It’s here! This week is the annual Teen Author Festival in NYC, consisting of author panels, readings, signings, and performances. I’m thrilled to be participating in one panel this year, on a topic I know a little something about:

“Alternate World vs. Imaginary World”:
Of these authors, some have written stories involving alternate or parallel versions of our world, some have made up imaginary worlds for their characters, and still others have written books that do each.  We’ll discuss the decision to either connect the world of a book to our world, or to take it out of the historical context of our world.  How do these strategies help in telling story and developing character?  Is one easier than the other? Is the stepping off point always reality, or can it sometimes be another fictional world? With authors:

Sarah Beth Durst
Jeff Hirsch
Emmy Laybourne
Lauren Miller
E. C. Myers (that’s me!)
Diana Peterfreund
Mary Thompson
Chris Shoemaker

Friday, March 22, 2013 | 4:40 p.m. – 5:30 p.m.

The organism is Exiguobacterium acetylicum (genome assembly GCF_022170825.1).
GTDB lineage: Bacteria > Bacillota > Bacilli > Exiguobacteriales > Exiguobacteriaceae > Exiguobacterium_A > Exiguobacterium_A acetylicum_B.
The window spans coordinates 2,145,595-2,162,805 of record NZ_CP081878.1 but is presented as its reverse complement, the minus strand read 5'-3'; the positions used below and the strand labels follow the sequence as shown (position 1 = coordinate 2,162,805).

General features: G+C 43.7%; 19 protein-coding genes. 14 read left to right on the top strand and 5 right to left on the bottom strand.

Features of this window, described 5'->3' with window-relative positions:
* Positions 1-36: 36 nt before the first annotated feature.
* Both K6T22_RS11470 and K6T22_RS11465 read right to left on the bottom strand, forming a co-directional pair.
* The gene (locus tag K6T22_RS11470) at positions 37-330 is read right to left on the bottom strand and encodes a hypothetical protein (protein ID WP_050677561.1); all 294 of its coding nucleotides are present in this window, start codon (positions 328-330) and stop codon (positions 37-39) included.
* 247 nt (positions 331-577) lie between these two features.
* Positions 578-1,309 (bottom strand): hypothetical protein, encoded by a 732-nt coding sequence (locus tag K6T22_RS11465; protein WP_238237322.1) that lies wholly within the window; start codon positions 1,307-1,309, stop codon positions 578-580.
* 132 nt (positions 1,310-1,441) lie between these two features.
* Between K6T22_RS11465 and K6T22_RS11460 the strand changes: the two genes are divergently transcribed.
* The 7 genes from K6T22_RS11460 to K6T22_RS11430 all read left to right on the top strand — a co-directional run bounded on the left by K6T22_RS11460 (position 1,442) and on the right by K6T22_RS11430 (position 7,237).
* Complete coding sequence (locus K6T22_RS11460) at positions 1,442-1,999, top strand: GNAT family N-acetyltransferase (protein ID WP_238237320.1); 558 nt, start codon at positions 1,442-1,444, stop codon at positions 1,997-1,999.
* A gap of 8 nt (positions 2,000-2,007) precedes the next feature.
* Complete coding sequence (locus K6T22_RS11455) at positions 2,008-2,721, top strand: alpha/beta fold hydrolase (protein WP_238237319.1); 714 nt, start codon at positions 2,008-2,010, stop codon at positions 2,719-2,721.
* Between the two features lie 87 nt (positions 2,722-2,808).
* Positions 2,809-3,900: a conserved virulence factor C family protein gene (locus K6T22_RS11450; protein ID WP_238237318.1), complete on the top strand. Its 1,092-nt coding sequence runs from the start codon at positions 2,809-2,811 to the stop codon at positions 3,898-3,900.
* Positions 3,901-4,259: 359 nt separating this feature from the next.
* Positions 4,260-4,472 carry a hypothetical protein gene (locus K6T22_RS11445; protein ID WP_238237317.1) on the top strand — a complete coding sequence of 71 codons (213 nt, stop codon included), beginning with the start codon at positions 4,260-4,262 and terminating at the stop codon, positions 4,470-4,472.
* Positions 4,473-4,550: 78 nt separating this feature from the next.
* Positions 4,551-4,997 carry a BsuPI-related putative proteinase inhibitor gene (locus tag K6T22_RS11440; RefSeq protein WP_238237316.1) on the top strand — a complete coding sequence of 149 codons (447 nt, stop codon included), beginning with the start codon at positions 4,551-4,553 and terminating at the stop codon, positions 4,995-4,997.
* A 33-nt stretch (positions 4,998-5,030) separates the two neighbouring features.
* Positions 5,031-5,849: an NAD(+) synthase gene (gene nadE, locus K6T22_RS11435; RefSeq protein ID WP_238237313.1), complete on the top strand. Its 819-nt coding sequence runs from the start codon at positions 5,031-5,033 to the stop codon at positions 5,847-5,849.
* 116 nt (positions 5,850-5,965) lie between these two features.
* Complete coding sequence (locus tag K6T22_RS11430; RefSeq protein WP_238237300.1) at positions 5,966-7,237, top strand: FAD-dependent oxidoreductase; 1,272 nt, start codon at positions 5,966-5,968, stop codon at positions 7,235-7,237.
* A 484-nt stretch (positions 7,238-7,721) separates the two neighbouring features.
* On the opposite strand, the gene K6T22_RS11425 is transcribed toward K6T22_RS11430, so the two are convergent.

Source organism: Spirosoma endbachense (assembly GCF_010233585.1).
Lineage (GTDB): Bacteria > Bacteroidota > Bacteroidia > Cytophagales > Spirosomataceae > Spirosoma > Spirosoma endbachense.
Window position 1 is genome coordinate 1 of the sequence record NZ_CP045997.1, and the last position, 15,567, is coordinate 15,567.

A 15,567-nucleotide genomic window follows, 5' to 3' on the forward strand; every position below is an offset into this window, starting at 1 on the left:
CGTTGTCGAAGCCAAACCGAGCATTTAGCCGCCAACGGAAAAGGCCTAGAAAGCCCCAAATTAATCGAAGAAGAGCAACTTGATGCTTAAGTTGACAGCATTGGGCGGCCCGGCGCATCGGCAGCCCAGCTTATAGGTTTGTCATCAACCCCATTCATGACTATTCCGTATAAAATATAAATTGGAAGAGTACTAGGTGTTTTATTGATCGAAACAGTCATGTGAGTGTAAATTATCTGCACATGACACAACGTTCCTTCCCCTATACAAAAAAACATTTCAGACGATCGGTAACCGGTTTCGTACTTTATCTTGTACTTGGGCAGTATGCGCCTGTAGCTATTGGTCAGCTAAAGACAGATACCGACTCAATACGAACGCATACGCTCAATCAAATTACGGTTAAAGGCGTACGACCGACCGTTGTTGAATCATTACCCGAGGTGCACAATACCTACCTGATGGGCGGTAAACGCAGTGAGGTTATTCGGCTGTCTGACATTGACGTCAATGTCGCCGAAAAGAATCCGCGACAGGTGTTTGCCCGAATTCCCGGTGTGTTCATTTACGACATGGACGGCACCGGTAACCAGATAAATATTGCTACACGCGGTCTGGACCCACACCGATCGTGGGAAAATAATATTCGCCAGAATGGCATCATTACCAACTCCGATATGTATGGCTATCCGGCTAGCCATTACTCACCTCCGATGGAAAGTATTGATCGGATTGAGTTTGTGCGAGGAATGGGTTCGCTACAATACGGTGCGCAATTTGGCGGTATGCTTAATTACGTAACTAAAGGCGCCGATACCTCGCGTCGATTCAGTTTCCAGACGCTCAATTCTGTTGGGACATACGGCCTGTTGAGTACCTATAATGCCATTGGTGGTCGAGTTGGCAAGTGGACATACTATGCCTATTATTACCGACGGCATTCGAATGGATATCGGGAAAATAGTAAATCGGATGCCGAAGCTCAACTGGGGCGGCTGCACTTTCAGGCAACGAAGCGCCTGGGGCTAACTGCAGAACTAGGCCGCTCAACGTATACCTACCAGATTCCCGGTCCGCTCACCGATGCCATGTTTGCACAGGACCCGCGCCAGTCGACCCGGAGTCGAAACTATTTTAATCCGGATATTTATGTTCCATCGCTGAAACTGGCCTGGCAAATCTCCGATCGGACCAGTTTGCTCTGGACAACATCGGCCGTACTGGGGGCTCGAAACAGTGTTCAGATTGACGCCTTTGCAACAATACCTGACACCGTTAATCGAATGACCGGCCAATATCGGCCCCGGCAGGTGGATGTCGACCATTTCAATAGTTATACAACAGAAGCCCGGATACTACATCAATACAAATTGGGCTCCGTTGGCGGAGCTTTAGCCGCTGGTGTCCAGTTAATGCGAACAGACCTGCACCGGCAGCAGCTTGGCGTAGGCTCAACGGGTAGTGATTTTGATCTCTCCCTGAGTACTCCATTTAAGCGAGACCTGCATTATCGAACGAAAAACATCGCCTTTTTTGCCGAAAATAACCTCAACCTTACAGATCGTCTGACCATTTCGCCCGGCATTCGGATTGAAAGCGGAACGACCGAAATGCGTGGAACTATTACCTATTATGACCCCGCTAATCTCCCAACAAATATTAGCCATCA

New York Public Library
Steven A. Schwarzman Building (the one with the lions)
Fifth Avenue at 42nd Street
Bergen Forum, 2nd Floor

While I won’t be in this year’s big group signing at Books of Wonder on Sunday, the store still has signed copies of Quantum Coin, so just ask if you don’t see it on the shelves. And if you’re hoping to get something signed or just say hi or want a bookmark or some gummi bears (really!), I’ll be lurking around the Festival from Thursday to Saturday, either attending panels and events or writing in the beautiful Rose Main Reading Room. I hope you’ll drop by!

The full Festival schedule is below and you also can join the Facebook page for the latest information:


alternate wednesday: the time traveler’s watch


We always pay a lot of attention to the mechanisms of time travel–a DeLorean, the Millenium Shortcut, slingshotting around the sun at warp speed–but every time traveler has another important tool: a watch.  Sometimes it’s just there for symbolism, like the paradoxical pocket watch in Somewhere in Time, but often it serves a more practical purpose, what it was made for–to keep track of time.